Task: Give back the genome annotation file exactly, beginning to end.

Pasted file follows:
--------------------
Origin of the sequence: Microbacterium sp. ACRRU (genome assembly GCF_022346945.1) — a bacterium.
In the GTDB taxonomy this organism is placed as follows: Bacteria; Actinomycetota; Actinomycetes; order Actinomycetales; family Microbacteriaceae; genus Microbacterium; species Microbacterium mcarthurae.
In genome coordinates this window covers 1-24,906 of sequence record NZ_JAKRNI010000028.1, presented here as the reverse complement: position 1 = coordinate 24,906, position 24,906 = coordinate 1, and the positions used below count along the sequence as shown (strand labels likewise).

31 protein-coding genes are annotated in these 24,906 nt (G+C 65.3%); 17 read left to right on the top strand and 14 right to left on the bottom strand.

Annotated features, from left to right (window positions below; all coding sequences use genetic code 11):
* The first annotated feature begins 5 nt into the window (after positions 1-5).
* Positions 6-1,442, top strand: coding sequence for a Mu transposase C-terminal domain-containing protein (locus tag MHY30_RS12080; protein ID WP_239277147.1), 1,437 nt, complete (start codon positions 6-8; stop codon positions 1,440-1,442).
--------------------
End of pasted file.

Origin of the sequence: Microbacterium sp. ACRRU (genome assembly GCF_022346945.1) — a bacterium.
In the GTDB taxonomy this organism is placed as follows: Bacteria; Actinomycetota; Actinomycetes; order Actinomycetales; family Microbacteriaceae; genus Microbacterium; species Microbacterium mcarthurae.
In genome coordinates this window covers 1-24,906 of sequence record NZ_JAKRNI010000028.1, presented here as the reverse complement: position 1 = coordinate 24,906, position 24,906 = coordinate 1, and the positions used below count along the sequence as shown (strand labels likewise).

31 protein-coding genes are annotated in these 24,906 nt (G+C 65.3%); 17 read left to right on the top strand and 14 right to left on the bottom strand.

Annotated features, from left to right (window positions below; all coding sequences use genetic code 11):
* The first annotated feature begins 5 nt into the window (after positions 1-5).
* Positions 6-1,442, top strand: coding sequence for a Mu transposase C-terminal domain-containing protein (locus tag MHY30_RS12080; protein ID WP_239277147.1), 1,437 nt, complete (start codon positions 6-8; stop codon positions 1,440-1,442).